STEP 4: Connect the AVRISPmkII to the board. Ensure the VCC pin (red wire on the ribbon cable) matches up with the bottom right pin(closest to battery holder) on the board.
The external LED will light up green when the board is detected.
Installing MKII driver
If the AVR programmer is not recognized by your computer, the appropriate driver must first be installed. Download the proper driver for the AVR programmer from the web. If the AVRISP MKII driver is being used, it can be downloaded from this link. If the USBtiny AVR Programmer is being used, the driver can be downloaded from this link.
Next, solder jumper wires to the 2X3 female headers, and connect them to the ICSP pins on the 3DoT board. Then connect the female headers to the corresponding output pins from the programmer:
To configure AVRISP MKII Programmer to work with Arduino IDE (steps to download in section “02 – 1: Arduino IDE Tutorial”), it is necessary to install lib-win32 drivers. Extract the downloaded zip file, then follow the steps below to install AVRISP drivers:
STEP 1: Disable windows driver signature enforcement by following steps in this tutorial.
STEP 2: Plug in the programmer to computer intended for the installation process, then open the “Device Manager”.
STEP 3: Right-click on “AVRISP mkII” and click on “Update Driver Software”.
STEP 4: Click on “Browse my computer for driver software”.
STEP 5: Make sure that “Include subfolders” is checked, then click on “Browse”.
STEP 6: Navigate to the extracted folder (i.e. avrispmkii_libusb-win32_220.127.116.11), then click “OK”.
STEP 7: Click on “Let me pick from a list of device drivers on my computer”.
STEP 8: Click on “libusb-win32 devices”.
STEP 10: Click on “Browse” and locate “AVRISP_mkII.inf” in the “Downloads” folder.
STEP 11: Click “Next” to close and the driver should be successfully installed.
Writing the Fuse Settings
Now, setting the correct fuse settings can be done by two methods:
Method 1: Using Atmel Studio 7 (Windows Only)
STEP 1: Open Atmel Studio 7 and click Tools -> Device Programming.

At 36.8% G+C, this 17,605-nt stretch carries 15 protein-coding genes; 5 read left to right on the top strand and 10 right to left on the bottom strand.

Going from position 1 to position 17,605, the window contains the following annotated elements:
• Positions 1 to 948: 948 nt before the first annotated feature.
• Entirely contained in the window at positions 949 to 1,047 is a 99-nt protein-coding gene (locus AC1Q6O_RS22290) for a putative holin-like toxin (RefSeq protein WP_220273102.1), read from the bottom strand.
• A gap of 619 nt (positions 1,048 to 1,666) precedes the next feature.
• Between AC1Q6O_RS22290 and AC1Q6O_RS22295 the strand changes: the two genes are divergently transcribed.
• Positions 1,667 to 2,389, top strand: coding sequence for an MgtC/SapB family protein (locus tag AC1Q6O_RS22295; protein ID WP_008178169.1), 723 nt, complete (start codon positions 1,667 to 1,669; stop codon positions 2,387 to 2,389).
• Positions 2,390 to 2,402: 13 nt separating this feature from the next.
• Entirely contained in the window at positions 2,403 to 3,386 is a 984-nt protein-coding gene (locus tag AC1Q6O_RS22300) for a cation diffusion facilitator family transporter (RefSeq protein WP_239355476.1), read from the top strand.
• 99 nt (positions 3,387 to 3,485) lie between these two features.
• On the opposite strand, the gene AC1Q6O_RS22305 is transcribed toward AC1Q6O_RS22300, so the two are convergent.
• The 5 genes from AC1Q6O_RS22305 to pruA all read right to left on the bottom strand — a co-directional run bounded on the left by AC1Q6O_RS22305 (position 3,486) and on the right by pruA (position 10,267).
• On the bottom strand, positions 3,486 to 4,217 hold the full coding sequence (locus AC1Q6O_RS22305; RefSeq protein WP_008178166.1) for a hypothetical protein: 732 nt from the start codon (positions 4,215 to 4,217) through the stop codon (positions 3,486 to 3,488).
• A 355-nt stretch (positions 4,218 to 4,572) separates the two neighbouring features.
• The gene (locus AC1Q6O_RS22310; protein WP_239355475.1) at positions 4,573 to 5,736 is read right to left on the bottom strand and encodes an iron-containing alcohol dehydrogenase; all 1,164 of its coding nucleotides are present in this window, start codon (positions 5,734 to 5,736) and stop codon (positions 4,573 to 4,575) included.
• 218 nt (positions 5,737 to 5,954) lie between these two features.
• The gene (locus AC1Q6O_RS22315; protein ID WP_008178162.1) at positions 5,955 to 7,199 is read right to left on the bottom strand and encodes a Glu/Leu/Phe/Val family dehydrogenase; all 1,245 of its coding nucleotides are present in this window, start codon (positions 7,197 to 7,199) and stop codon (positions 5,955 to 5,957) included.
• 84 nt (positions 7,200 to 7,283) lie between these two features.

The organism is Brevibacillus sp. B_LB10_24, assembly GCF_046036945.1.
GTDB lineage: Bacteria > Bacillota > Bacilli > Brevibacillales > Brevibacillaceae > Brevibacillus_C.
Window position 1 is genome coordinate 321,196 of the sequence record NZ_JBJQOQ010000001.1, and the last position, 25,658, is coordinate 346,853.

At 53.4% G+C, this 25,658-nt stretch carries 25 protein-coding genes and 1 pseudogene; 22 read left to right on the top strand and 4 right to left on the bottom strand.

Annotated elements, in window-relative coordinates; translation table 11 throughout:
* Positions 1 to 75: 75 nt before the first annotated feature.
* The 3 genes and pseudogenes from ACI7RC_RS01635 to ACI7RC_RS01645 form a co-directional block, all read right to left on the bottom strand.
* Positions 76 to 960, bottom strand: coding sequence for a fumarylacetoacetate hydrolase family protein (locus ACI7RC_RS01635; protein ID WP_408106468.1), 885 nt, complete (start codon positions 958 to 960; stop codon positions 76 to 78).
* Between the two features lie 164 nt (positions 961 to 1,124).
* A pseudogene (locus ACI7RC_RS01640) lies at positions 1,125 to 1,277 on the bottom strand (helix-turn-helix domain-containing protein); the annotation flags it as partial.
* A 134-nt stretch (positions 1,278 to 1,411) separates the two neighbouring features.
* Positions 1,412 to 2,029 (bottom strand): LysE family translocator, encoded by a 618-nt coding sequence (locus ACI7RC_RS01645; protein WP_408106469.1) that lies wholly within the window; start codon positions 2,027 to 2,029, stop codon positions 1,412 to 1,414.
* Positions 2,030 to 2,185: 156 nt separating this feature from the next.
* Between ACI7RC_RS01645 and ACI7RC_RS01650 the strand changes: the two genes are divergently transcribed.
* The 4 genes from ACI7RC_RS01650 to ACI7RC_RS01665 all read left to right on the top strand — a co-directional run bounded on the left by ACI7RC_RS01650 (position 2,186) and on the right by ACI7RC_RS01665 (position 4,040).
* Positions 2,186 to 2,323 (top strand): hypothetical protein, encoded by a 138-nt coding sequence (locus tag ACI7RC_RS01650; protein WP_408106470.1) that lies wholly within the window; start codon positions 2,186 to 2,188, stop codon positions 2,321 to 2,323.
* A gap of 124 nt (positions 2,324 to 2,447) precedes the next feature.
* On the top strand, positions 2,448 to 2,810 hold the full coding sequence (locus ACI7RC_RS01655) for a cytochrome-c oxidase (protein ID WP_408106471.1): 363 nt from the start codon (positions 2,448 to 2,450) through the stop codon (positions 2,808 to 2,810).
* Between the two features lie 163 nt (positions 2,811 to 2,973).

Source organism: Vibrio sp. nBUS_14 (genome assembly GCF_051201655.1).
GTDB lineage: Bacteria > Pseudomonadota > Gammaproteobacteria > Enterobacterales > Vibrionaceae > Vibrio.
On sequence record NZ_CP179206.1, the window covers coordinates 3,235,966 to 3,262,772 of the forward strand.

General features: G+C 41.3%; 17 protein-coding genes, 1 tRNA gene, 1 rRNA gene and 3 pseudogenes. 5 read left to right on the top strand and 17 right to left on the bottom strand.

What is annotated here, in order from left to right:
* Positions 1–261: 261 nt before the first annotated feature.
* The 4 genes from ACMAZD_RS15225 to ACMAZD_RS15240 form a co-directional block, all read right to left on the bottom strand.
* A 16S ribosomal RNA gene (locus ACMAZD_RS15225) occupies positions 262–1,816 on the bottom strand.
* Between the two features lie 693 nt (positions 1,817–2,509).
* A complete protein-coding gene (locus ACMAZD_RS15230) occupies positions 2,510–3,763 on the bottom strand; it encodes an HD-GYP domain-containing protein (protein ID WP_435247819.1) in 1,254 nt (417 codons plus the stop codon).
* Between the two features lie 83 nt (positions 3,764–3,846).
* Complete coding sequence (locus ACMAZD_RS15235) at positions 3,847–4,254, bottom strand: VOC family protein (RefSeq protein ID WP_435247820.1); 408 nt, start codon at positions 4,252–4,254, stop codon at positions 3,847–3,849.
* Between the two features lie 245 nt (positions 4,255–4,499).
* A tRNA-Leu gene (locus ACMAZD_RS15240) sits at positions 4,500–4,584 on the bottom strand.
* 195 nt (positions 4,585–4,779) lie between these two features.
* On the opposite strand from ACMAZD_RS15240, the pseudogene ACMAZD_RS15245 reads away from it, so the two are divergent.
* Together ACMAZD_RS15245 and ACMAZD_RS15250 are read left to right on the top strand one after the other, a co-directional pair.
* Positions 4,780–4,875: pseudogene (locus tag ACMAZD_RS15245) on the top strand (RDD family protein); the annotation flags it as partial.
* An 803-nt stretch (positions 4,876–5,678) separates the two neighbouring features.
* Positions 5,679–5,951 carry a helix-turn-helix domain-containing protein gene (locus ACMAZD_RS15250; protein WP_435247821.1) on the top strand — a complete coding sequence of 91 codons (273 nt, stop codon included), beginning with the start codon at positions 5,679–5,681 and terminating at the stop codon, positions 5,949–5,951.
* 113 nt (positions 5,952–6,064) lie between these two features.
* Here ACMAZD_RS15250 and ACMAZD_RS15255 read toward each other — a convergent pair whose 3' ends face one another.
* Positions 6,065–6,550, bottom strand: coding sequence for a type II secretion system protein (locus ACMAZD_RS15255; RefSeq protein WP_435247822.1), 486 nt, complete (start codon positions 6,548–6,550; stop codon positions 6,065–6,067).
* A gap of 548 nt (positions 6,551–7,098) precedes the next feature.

STEP 2: The following window will appear. The tool to select is the AVRISPmkII. The device to select depends on what microcontroller is being used on your device. In the case of the 3DoT board, you will be selecting the Atmega32U4. You can find it by using the drop down menu or by typing out the name. Ensure the settings are as pictured and click “Apply”.
STEP 3: If your device connected successfully you should see the following window. Click “Fuses”.
STEP 4: Set the fuses as pictured and click “Program”. To understand what each fuse setting does, refer to the ATmega32u4 Datasheet.
A warning may pop up to change to certain fuses. These warnings can be accepted.
Method 2: Using avrdude (All platforms)
STEP 1: Download and install WinAVR.
( On Linux run sudo apt-get install avr-libc avrdude binutils-avr gcc-avr srecord )
( On OS X install CrossPack )
STEP 2: Open Command Prompt (or a terminal window on Linux/OS X). Paste the following command into the command prompt.
avrdude -c avrispmkII -p m32u4 -P usb -U efuse:w:0xCB:m -U hfuse:w:0x98:m -U lfuse:w:0xE2:m
This will configure the board to use the ATmega32u4’s internal clock, so the external crystal will no longer be needed.
To customize the fuse settings, see this calculator for the possible options.
Burn Bootloader using Arduino IDE
STEP 1: Plug in the ICSP socket to the 3DoT board and jumper wires to the proper AVRISP mkII programmer pins. Then switch ON the 3DoT.
STEP 2: After switching the 3DoT ON, the LED on the AVRISP mkII programmer will change from red to yellow.
STEP 3: Open Arduino IDE and go to Tools > Programmer. Make sure “AVR mkII” is selected.
STEP 4: Select “Arxterra 3DoT” from Tools > Board.
If the Arxterra 3DoT board is not installed in your Arduino IDE, see “Using the 3DoT Bootloader”
STEP 5: Go to Tools > Burn Bootloader.
STEP 6: Ignore the “WARNING” and wait for the Bootloader to be burned.